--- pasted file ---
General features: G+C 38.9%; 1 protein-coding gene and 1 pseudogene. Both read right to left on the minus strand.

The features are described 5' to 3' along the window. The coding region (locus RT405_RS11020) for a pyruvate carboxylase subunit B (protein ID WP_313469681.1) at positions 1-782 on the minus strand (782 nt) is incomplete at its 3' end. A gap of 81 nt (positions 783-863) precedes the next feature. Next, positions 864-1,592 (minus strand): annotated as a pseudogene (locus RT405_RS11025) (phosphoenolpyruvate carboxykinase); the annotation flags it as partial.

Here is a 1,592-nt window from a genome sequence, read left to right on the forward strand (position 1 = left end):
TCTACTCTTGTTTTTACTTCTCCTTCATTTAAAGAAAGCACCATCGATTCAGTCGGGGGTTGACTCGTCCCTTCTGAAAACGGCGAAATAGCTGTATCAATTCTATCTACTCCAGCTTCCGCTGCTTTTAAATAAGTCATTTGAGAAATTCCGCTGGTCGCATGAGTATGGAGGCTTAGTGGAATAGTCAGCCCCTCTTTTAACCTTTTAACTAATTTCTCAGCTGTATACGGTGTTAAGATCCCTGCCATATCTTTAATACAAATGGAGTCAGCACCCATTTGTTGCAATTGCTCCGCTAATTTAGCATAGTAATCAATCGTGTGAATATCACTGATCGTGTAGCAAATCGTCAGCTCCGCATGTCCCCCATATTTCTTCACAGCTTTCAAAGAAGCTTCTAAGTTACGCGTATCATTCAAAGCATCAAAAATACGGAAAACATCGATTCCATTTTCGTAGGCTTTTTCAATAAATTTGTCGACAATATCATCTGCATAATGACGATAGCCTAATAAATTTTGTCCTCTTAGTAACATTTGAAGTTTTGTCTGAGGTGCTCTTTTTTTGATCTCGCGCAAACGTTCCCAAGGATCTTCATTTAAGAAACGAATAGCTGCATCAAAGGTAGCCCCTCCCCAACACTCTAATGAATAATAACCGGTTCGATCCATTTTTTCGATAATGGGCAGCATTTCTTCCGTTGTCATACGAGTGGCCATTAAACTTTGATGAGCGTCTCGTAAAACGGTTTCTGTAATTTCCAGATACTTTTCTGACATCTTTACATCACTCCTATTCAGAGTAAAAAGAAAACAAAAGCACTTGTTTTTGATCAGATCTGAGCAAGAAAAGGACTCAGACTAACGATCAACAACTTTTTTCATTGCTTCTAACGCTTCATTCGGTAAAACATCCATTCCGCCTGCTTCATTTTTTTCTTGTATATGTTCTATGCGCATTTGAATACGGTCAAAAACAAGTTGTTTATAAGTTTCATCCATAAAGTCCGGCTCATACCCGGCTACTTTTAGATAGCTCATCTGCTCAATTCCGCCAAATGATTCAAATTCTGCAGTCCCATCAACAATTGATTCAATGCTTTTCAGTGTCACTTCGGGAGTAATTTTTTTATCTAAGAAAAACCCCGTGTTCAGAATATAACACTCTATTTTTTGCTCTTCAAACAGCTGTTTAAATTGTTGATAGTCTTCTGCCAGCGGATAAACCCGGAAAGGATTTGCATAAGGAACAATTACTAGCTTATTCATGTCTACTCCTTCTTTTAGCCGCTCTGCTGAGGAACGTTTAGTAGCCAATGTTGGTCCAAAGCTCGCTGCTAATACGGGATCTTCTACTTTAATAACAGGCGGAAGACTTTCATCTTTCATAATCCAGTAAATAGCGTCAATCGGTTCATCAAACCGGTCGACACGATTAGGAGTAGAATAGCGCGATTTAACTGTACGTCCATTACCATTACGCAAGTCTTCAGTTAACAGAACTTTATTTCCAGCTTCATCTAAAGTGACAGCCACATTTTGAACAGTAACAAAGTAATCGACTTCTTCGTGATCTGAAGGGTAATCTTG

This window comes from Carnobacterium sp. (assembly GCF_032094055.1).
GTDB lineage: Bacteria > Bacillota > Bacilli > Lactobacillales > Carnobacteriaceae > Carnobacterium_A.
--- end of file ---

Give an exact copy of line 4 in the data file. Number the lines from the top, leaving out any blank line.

TCTACTCTTGTTTTTACTTCTCCTTCATTTAAAGAAAGCACCATCGATTCAGTCGGGGGTTGACTCGTCCCTTCTGAAAACGGCGAAATAGCTGTATCAATTCTATCTACTCCAGCTTCCGCTGCTTTTAAATAAGTCATTTGAGAAATTCCGCTGGTCGCATGAGTATGGAGGCTTAGTGGAATAGTCAGCCCCTCTTTTAACCTTTTAACTAATTTCTCAGCTGTATACGGTGTTAAGATCCCTGCCATATCTTTAATACAAATGGAGTCAGCACCCATTTGTTGCAATTGCTCCGCTAATTTAGCATAGTAATCAATCGTGTGAATATCACTGATCGTGTAGCAAATCGTCAGCTCCGCATGTCCCCCATATTTCTTCACAGCTTTCAAAGAAGCTTCTAAGTTACGCGTATCATTCAAAGCATCAAAAATACGGAAAACATCGATTCCATTTTCGTAGGCTTTTTCAATAAATTTGTCGACAATATCATCTGCATAATGACGATAGCCTAATAAATTTTGTCCTCTTAGTAACATTTGAAGTTTTGTCTGAGGTGCTCTTTTTTTGATCTCGCGCAAACGTTCCCAAGGATCTTCATTTAAGAAACGAATAGCTGCATCAAAGGTAGCCCCTCCCCAACACTCTAATGAATAATAACCGGTTCGATCCATTTTTTCGATAATGGGCAGCATTTCTTCCGTTGTCATACGAGTGGCCATTAAACTTTGATGAGCGTCTCGTAAAACGGTTTCTGTAATTTCCAGATACTTTTCTGACATCTTTACATCACTCCTATTCAGAGTAAAAAGAAAACAAAAGCACTTGTTTTTGATCAGATCTGAGCAAGAAAAGGACTCAGACTAACGATCAACAACTTTTTTCATTGCTTCTAACGCTTCATTCGGTAAAACATCCATTCCGCCTGCTTCATTTTTTTCTTGTATATGTTCTATGCGCATTTGAATACGGTCAAAAACAAGTTGTTTATAAGTTTCATCCATAAAGTCCGGCTCATACCCGGCTACTTTTAGATAGCTCATCTGCTCAATTCCGCCAAATGATTCAAATTCTGCAGTCCCATCAACAATTGATTCAATGCTTTTCAGTGTCACTTCGGGAGTAATTTTTTTATCTAAGAAAAACCCCGTGTTCAGAATATAACACTCTATTTTTTGCTCTTCAAACAGCTGTTTAAATTGTTGATAGTCTTCTGCCAGCGGATAAACCCGGAAAGGATTTGCATAAGGAACAATTACTAGCTTATTCATGTCTACTCCTTCTTTTAGCCGCTCTGCTGAGGAACGTTTAGTAGCCAATGTTGGTCCAAAGCTCGCTGCTAATACGGGATCTTCTACTTTAATAACAGGCGGAAGACTTTCATCTTTCATAATCCAGTAAATAGCGTCAATCGGTTCATCAAACCGGTCGACACGATTAGGAGTAGAATAGCGCGATTTAACTGTACGTCCATTACCATTACGCAAGTCTTCAGTTAACAGAACTTTATTTCCAGCTTCATCTAAAGTGACAGCCACATTTTGAACAGTAACAAAGTAATCGACTTCTTCGTGATCTGAAGGGTAATCTTG